Working People Have Limited Time Resources; Let's Respect That
By Jane Byers Goodwin on November 20, 2011
First of all, stay-at-home parents are working people. I've been one, and I know. That's just in case someone misinterprets my post.
However, stay-at-home parents have more time options than working parents. There are those who will try to argue with me, but I'm more than willing to put up my dukes and take 'em, so bring it on. I'd bet money, if I had any, which I don't, that stay-at-home parents who have worked outside of the home will understand what I'm about to say here.
Why do some people who don’t work outside the home still do their errands during the busiest times of the day for working people who DON’T have much time? I mean, jeepers!
When I was home with my two babies, albeit briefly, I carved my whole day into segments where I could do my business during the times when I would least inconvenience working people with limited time resources. I would NEVER place myself and my kids where someone who worked and had 15 minutes left out of his/her only break of the day, might be held up by us. This has nothing to do with whines about "she must not like children, wah wah wah," etc; it's a matter of common (or uncommon) courtesy.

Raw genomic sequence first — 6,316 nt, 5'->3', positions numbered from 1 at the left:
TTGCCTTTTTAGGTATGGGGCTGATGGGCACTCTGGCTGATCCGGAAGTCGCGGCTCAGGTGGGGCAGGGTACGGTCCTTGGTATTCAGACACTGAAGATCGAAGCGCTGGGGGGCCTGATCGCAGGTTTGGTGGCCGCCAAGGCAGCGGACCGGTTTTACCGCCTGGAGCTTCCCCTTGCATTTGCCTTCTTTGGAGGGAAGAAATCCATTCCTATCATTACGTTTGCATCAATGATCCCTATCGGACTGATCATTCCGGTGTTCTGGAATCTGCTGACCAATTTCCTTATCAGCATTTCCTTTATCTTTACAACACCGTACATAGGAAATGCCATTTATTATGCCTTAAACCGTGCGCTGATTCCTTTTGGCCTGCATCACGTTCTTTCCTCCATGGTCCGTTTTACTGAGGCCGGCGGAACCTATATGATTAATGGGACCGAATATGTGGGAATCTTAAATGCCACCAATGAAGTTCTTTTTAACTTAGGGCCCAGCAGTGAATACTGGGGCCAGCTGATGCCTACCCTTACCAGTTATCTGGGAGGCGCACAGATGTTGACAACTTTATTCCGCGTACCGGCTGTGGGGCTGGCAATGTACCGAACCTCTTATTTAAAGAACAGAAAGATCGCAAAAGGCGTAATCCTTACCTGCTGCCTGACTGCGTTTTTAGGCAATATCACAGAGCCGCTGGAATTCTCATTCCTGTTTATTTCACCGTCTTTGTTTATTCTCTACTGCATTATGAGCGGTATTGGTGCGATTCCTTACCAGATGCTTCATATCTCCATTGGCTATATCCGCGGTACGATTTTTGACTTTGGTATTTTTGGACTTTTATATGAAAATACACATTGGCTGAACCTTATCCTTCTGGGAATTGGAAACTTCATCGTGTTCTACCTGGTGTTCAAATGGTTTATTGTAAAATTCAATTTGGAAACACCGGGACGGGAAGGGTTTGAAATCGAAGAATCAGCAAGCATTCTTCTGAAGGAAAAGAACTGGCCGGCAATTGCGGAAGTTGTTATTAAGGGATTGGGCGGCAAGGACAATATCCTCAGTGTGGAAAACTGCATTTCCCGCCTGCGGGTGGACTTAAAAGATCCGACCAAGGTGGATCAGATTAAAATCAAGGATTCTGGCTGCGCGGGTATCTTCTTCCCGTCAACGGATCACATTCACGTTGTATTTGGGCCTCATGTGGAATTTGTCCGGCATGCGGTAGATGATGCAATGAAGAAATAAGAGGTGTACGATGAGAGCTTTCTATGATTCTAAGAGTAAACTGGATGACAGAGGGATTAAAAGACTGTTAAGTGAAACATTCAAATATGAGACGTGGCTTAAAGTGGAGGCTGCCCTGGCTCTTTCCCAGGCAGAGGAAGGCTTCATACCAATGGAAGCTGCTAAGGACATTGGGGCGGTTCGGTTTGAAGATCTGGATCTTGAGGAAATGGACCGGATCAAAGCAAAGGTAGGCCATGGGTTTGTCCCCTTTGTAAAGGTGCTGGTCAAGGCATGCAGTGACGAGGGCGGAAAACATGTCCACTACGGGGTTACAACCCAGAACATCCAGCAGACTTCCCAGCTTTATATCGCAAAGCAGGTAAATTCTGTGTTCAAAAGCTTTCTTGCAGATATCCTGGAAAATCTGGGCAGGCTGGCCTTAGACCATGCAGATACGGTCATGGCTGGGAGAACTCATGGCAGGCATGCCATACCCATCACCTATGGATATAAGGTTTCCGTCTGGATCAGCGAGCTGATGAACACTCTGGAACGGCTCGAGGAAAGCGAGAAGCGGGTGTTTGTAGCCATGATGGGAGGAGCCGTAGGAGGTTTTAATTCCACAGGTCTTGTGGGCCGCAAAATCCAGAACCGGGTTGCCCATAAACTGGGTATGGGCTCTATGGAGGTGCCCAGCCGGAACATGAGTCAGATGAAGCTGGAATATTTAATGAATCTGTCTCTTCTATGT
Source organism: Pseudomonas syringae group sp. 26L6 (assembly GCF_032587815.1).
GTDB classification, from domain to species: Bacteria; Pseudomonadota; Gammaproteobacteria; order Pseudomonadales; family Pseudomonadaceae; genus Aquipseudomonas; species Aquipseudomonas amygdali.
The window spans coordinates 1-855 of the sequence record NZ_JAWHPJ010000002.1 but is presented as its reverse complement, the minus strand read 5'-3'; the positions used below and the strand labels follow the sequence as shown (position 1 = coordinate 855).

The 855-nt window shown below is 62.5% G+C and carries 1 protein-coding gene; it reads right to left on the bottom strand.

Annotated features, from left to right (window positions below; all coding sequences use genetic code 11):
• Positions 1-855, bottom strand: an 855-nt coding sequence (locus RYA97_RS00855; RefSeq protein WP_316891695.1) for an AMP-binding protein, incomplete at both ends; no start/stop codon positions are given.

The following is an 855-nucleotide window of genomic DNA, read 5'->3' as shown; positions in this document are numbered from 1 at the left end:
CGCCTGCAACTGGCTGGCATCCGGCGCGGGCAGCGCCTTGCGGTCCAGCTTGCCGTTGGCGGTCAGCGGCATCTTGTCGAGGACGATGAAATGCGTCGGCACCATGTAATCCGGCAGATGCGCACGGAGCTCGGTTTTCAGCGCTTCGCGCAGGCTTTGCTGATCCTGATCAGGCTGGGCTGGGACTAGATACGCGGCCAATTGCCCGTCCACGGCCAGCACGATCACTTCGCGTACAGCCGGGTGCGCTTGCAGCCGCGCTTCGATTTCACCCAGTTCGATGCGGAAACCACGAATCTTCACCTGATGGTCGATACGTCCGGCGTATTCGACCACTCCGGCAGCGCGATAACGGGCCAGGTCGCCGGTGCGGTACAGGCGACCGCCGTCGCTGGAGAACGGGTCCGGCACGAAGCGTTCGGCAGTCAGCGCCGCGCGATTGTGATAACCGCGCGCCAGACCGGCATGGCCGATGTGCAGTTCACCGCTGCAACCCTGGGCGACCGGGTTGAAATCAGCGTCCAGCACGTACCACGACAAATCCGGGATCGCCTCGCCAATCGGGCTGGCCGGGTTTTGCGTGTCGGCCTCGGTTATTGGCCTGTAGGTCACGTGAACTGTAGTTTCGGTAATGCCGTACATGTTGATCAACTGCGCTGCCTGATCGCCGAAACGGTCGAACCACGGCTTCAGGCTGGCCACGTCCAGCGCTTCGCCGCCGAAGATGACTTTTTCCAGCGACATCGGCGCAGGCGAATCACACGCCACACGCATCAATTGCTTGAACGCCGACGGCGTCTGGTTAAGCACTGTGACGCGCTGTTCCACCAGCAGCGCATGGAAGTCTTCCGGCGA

On days when I knew we would have to leave the house, I timed their naps (such as they were) and our mealtimes to accommodate rush hours and lunch hours for working people. (No, I did not let my toddlers go hungry whilst waiting for a more convenient time! We just didn't go out until people with limited time had their chance to eat, bank, etc,) I almost always fed my children at home, on a schedule best for them, anyway. Fast food was the exception, not the rule. However, we did NOT go to town during the times when working people were trying to fit lunch and errands into their one lone free hour. During peak lunch hours for working people, we stayed home and out of their way.
I still think this is only courteous. Am I the only one?
"Don't be content with being average. Average is as close to the bottom as it is to the top."
Jane blogs as "Mamacita" at Scheiss Weekly, hitting the fan like nobody can.
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